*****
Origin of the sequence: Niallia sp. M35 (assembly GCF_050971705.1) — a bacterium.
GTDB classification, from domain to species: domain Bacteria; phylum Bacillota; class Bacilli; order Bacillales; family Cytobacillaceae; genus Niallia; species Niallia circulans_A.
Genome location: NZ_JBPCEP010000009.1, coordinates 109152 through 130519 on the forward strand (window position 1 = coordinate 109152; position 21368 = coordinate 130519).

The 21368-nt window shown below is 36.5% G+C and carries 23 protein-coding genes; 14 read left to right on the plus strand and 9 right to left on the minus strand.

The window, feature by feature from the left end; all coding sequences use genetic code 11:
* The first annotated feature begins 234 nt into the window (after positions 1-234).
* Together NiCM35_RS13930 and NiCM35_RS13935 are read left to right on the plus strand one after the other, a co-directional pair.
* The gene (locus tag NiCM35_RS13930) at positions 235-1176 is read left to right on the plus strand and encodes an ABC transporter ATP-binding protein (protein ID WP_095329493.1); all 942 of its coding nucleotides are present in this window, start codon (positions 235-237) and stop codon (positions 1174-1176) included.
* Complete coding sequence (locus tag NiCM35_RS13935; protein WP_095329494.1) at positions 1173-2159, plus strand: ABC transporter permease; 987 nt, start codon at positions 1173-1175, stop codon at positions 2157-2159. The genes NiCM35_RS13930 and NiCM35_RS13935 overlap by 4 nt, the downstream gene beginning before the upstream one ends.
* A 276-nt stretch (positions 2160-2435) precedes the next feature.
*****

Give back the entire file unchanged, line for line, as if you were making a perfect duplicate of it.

Origin of the sequence: Niallia sp. M35 (assembly GCF_050971705.1) — a bacterium.
GTDB classification, from domain to species: domain Bacteria; phylum Bacillota; class Bacilli; order Bacillales; family Cytobacillaceae; genus Niallia; species Niallia circulans_A.
Genome location: NZ_JBPCEP010000009.1, coordinates 109152 through 130519 on the forward strand (window position 1 = coordinate 109152; position 21368 = coordinate 130519).

The 21368-nt window shown below is 36.5% G+C and carries 23 protein-coding genes; 14 read left to right on the plus strand and 9 right to left on the minus strand.

The window, feature by feature from the left end; all coding sequences use genetic code 11:
* The first annotated feature begins 234 nt into the window (after positions 1-234).
* Together NiCM35_RS13930 and NiCM35_RS13935 are read left to right on the plus strand one after the other, a co-directional pair.
* The gene (locus tag NiCM35_RS13930) at positions 235-1176 is read left to right on the plus strand and encodes an ABC transporter ATP-binding protein (protein ID WP_095329493.1); all 942 of its coding nucleotides are present in this window, start codon (positions 235-237) and stop codon (positions 1174-1176) included.
* Complete coding sequence (locus tag NiCM35_RS13935; protein WP_095329494.1) at positions 1173-2159, plus strand: ABC transporter permease; 987 nt, start codon at positions 1173-1175, stop codon at positions 2157-2159. The genes NiCM35_RS13930 and NiCM35_RS13935 overlap by 4 nt, the downstream gene beginning before the upstream one ends.
* A 276-nt stretch (positions 2160-2435) precedes the next feature.